Monday, November 24, 2008

Academic Freedom: The Professorial Right to Make Stupid and Dangerous Analogies and Get Spanked for Doing So

This is a busy time of year. And not a successful one for most of our students. Having just completed my massive pre-Thanksgiving essay grading extravaganza, I have been spending a lot of spare time gazing at puppy-cam--its all my brain is good for. Keep your eye on the one with the green collar--its trouble.

While others are fighting the good fight against the militarization of our discipline, I have been fighting the same much smaller, local version. The Sarah Palin/Sean Hannity/Brit Hume minority has been expressing its displeasure. Mysterious forces hit the College Democrats bulletin board (across from my office) systematically removing all references and celebrations of the Obama victory. Then one of the smallest blobs of intellect in the History Department decided to post on his door a right-wing blog accusing Obama of trying to build his own personal army of Hitler's Brownshirts. Posted next to the blog on his door were some nice (?) depictions of Hitler. If you are not aware of it, we have gun shows here in Texas--frequently.

Over at Contexts The Color Line blog has a nice summary of Post-Election Racist Incidents. With my heightened sense of awareness, I couldn't help but feel that our students did not need any faculty support for hate. But I am a supporter of free speech. So I embarked on a push-back campaign. had a nice critique of the "Brownshirt" accusation. I emailed it to the intellectual midget and hung copies on my door and the Democrats board. I noticed two days later he pulled his crap off his door. Score one for academic arm-wrestling and thanks to my brother for teaching me never to back down (until you have a free path to run like hell and you just can't take one more thump). Although, really, I wish he would have left it up. He said he thought it was a topic for discussion--so, let's discuss, dude.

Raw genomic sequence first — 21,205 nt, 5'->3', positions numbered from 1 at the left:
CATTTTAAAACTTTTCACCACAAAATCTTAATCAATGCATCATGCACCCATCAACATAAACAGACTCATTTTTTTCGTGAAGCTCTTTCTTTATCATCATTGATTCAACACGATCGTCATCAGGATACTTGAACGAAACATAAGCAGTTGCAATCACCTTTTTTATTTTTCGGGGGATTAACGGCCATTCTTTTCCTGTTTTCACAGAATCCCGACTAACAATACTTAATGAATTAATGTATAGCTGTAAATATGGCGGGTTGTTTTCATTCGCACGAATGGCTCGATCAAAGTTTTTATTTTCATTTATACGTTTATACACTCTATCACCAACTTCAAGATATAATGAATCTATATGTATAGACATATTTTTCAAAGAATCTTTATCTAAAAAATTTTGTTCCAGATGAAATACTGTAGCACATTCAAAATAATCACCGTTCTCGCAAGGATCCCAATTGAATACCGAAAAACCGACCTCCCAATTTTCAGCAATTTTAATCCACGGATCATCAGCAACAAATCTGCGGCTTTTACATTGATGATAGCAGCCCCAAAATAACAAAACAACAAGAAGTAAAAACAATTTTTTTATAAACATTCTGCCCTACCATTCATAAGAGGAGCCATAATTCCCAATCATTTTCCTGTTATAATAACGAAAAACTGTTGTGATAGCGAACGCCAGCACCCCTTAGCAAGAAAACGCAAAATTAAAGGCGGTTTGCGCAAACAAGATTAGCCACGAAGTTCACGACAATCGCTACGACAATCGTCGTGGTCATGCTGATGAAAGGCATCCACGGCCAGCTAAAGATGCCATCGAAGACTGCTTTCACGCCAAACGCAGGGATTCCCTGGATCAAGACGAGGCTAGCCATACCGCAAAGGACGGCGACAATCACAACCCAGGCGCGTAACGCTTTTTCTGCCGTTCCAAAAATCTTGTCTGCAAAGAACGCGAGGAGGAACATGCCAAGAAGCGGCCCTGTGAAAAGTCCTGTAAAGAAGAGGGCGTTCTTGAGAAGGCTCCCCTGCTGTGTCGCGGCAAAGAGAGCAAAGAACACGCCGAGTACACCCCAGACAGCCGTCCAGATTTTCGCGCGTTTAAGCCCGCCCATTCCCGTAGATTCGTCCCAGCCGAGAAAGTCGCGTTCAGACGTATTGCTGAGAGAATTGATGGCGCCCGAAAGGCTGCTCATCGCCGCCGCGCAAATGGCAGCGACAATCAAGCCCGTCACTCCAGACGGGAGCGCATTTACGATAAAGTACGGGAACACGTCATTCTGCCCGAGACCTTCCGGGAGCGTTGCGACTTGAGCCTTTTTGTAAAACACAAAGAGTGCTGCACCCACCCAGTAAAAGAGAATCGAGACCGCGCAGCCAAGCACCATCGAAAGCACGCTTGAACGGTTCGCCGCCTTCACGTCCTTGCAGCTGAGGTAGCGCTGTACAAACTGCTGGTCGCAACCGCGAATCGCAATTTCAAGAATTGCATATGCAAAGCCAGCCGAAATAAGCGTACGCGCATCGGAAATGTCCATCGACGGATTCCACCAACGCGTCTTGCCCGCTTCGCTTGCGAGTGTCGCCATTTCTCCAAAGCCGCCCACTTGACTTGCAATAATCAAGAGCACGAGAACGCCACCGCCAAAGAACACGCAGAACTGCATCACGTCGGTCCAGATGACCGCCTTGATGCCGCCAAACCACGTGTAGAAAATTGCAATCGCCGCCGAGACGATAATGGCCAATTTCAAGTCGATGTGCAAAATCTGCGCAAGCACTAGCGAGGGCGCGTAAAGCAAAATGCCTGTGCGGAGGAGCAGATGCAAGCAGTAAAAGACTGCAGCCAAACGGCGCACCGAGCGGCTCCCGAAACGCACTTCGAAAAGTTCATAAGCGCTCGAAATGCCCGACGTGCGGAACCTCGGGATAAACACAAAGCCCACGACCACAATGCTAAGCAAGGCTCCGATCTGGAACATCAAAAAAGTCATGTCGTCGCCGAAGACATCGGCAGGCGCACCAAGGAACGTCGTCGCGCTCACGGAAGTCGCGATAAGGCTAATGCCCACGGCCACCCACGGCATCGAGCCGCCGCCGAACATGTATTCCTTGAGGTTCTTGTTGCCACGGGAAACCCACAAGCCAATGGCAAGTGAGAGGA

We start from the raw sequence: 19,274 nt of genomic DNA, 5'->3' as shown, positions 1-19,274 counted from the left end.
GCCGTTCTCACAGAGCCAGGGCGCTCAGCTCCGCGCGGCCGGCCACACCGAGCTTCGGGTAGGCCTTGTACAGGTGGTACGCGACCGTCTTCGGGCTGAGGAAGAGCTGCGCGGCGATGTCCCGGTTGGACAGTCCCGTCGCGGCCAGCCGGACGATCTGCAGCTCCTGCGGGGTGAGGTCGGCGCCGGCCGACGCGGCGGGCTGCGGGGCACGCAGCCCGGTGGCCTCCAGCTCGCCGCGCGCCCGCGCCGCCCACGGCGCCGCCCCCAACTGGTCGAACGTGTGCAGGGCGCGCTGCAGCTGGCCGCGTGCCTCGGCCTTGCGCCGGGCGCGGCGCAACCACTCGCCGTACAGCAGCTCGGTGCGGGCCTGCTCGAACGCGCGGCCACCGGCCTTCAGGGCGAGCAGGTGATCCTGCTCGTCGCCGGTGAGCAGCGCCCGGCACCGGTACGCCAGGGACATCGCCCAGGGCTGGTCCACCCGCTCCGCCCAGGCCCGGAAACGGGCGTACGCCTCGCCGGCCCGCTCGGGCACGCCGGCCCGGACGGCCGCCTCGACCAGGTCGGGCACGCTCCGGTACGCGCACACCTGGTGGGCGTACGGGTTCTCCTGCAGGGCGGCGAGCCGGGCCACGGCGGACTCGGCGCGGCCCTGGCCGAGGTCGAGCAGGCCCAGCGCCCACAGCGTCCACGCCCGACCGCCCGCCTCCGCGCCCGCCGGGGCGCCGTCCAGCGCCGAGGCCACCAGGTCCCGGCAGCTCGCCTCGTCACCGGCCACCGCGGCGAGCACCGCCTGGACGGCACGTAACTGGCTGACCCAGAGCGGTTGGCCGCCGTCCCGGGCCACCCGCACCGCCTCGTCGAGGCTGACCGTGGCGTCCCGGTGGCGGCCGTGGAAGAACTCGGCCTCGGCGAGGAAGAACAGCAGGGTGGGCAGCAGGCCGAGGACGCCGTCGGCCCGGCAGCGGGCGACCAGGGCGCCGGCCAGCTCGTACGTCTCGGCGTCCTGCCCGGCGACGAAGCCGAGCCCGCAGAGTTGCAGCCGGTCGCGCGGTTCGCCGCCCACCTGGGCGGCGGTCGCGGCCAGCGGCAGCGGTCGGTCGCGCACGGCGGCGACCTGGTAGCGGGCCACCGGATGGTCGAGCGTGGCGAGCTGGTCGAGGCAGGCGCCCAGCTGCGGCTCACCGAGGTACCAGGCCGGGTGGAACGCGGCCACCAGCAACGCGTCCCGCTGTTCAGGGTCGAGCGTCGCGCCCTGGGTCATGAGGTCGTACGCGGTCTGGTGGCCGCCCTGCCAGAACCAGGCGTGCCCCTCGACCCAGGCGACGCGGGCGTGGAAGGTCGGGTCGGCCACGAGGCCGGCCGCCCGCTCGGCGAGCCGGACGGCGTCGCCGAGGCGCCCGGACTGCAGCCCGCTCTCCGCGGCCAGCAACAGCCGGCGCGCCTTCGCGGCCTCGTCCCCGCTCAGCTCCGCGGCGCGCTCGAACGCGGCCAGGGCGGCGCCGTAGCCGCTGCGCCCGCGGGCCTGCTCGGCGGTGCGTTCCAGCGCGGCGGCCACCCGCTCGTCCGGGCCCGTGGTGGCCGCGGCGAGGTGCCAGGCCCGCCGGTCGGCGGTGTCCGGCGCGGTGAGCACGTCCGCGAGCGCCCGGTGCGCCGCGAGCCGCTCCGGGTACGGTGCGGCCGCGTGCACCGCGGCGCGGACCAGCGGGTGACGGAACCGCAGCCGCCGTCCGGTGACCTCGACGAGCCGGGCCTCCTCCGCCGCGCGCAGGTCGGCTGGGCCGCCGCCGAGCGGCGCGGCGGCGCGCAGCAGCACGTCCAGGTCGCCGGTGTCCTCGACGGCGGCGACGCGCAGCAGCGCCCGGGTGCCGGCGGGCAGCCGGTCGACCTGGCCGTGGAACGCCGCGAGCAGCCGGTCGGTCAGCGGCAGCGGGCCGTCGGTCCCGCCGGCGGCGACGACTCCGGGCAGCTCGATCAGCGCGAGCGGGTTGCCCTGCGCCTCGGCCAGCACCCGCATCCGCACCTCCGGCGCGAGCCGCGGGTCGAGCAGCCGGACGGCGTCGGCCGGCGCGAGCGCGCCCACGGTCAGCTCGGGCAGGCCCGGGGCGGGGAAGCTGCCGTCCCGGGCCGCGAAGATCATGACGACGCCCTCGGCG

Teaching here--in a Community College in a red state with colleagues with Master's degrees from the local University of Houston satellite campus--has challenged every perspective of academics, I have ever had. No one at the University of Virginia or Northwestern prepared me for this. Should sheer stupidity (assertions with no analytical validity, quotes taken out of context) be protected by Academic Freedom? In institutions which have no tenure system, no evaluative measure of the worth and quality of a faculty member, should we just let this stuff go?

Stanley Fish has a piece over at the NYTimes exploring a forthcoming book on academic freedom. Here is a brief summary of the argument:

Now, in a new book — “For the Common Good: Principles of American Academic Freedom,” to be published in 2009 — two distinguished scholars of constitutional law, Matthew W. Finkin and Robert C. Post, study the history and present shape of the concept and come to conclusions that support and deepen what I have been saying in these columns and elsewhere.